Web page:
Are you competitive about your bookshelves?

Lia
Jan 07, 2013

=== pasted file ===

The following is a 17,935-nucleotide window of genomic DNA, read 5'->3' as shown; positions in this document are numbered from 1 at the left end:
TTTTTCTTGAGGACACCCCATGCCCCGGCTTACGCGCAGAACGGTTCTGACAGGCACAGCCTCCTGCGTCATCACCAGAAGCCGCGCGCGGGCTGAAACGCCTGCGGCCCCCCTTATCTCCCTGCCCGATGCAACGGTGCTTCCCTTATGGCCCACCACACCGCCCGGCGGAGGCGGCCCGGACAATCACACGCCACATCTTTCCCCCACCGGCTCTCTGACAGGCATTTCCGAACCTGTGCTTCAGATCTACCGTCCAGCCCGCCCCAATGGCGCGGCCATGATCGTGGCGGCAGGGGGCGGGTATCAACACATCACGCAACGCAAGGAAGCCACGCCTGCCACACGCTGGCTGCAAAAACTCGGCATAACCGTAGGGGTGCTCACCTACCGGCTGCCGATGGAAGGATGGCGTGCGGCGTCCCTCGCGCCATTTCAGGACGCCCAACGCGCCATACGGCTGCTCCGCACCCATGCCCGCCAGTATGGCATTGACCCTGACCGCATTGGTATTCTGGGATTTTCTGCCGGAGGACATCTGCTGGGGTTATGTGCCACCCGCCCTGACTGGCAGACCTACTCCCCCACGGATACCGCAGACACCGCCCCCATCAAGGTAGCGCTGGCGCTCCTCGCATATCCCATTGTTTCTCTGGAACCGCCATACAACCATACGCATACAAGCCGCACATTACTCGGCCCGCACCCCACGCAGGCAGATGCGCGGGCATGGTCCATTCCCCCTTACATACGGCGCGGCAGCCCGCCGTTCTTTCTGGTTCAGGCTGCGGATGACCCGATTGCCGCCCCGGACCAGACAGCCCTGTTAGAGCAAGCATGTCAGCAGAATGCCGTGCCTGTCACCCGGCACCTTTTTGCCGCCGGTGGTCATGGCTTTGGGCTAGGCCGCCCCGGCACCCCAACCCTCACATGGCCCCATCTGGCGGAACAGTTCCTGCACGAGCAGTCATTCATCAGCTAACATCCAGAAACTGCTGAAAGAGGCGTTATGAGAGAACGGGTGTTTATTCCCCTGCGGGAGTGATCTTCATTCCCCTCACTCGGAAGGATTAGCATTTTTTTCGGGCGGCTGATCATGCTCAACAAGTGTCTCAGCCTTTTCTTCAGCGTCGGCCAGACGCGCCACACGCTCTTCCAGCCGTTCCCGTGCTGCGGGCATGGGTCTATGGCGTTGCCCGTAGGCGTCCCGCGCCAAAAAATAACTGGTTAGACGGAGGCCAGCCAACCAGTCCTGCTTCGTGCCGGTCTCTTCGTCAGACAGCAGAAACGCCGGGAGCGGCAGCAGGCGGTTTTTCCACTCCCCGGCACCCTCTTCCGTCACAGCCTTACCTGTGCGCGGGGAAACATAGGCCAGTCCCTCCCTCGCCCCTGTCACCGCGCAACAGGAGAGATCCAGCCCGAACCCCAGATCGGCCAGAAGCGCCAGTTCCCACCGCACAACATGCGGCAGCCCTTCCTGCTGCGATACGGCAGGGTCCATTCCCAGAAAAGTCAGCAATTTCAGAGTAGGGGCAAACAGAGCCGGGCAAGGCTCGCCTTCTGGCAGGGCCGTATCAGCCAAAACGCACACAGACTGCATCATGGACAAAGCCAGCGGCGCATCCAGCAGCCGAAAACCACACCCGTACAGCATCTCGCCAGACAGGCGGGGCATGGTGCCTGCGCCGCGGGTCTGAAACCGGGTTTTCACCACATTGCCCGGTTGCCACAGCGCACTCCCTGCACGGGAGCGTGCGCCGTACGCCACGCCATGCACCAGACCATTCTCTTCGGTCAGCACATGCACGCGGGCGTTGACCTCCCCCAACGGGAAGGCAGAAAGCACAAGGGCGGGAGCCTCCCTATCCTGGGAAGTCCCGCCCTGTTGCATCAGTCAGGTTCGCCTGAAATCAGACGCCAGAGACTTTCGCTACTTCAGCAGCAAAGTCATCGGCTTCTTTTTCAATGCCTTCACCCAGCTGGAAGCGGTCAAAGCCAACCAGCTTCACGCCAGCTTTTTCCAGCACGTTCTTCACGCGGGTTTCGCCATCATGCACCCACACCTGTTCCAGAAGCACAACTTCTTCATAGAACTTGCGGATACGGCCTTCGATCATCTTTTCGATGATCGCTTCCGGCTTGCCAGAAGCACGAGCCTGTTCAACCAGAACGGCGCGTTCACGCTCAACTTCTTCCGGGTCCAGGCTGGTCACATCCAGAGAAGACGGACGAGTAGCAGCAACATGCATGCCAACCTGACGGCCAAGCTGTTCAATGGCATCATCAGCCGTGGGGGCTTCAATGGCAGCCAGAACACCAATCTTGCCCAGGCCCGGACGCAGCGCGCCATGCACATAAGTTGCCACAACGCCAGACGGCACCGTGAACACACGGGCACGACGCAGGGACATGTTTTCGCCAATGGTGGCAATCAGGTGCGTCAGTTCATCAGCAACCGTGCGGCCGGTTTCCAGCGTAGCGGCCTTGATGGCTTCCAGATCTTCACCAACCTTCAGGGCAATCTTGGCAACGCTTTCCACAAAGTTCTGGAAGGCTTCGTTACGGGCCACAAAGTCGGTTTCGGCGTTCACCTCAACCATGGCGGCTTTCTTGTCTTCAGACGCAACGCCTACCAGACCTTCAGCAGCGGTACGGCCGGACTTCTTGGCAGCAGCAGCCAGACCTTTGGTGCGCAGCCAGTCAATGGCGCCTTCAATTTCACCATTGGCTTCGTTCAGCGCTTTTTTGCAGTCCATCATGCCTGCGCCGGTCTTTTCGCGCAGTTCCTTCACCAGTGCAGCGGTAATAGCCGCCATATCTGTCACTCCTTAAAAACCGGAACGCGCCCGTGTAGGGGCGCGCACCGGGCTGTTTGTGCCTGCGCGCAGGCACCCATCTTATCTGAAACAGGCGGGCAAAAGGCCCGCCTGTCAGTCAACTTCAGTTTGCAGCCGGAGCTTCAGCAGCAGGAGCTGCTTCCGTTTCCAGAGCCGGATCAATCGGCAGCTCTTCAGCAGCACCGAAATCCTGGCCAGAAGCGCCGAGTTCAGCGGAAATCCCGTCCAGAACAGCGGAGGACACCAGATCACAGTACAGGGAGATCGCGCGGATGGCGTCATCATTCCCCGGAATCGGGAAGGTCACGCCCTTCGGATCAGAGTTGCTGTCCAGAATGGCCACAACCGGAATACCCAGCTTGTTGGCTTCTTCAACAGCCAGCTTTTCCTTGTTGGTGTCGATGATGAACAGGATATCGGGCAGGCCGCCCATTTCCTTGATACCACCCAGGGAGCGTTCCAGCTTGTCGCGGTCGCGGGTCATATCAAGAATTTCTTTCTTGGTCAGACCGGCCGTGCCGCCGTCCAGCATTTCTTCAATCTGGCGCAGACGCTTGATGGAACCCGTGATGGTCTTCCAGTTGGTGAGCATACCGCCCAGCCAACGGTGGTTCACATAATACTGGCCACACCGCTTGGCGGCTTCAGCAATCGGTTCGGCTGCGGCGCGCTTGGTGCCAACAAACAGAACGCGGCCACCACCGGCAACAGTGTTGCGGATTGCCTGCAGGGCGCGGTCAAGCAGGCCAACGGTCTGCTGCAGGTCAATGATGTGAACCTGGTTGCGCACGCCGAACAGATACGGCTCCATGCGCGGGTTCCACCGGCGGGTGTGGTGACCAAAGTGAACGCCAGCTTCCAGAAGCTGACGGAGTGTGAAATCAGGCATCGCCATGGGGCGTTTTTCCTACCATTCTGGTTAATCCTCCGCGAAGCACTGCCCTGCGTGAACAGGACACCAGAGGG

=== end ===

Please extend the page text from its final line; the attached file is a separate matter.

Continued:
There are so many things I love about the start of a new calendar year: reflecting on the past twelve months, setting goals for the upcoming year, getting a brand-new planner… Whether or not you believe in New Year’s resolutions, it’s hard to shake that feeling of wanting to make the upcoming year your best one yet. As Megan brought up in anOOM post last week, January is the perfect time to set reading resolutions. Sure, it’s great to vow to be the best reader you can possibly be, or to read a certain number of books per month, but what happens when those resolutions become competitive? A friend of mine recently confessed that when she goes into other people’s apartments, she immediately judges them based on the content of their bookshelves, and then compares their shelves to the content of her own. As soon as she said that, I realized I’m guilty of the same thing. Here on OOM we’ve talked a lot about Bookprints — the five books that have shaped your life and made you who you are — but seeing someone’s entire collection all at once certainly speaks volumes (no pun intended) about who they are. How important is it for our bookshelves to reflect our personalities? And do we do it for our own sake, or to look good to those who visit our homes? Of course, there’s nothing wrong with wanting your bookshelf to be impressive, or wanting it to accurately reflect the titles you’ve read, but is it problematic when we judge others by the contents of their shelves? Sometimes I’ll visit a friend’s apartment and stare enviously at shelves full of thick classics (particularly titles that have been on my “To Read” list for years and that I still haven’t gotten around to…) That, in turn, sparks some sort of book jealousy deep inside and I get a little competitive about what is (or isn’t) on my shelf. Should I go out and buy a copy of War and Peace, too? Pull my Shakespeare collections out of storage and put them on display? Purchase used copies of books I’ll probably never read in order to fill sparse shelves? Sometimes I have to remind myself that bookshelves are misleading: because someone owns a book doesn’t mean he or she has read it. Similarly, in this age full of ereaders and library cards, it becomes increasingly difficult to put all the books you’ve ever read on display; just because a book’s not on someone’s shelf doesn’t mean he or she hasn’t read it. What are your thoughts? Are you competitive about what’s on your bookshelf? We’d love to hear your thoughts in the comments below! Image via Nina Hale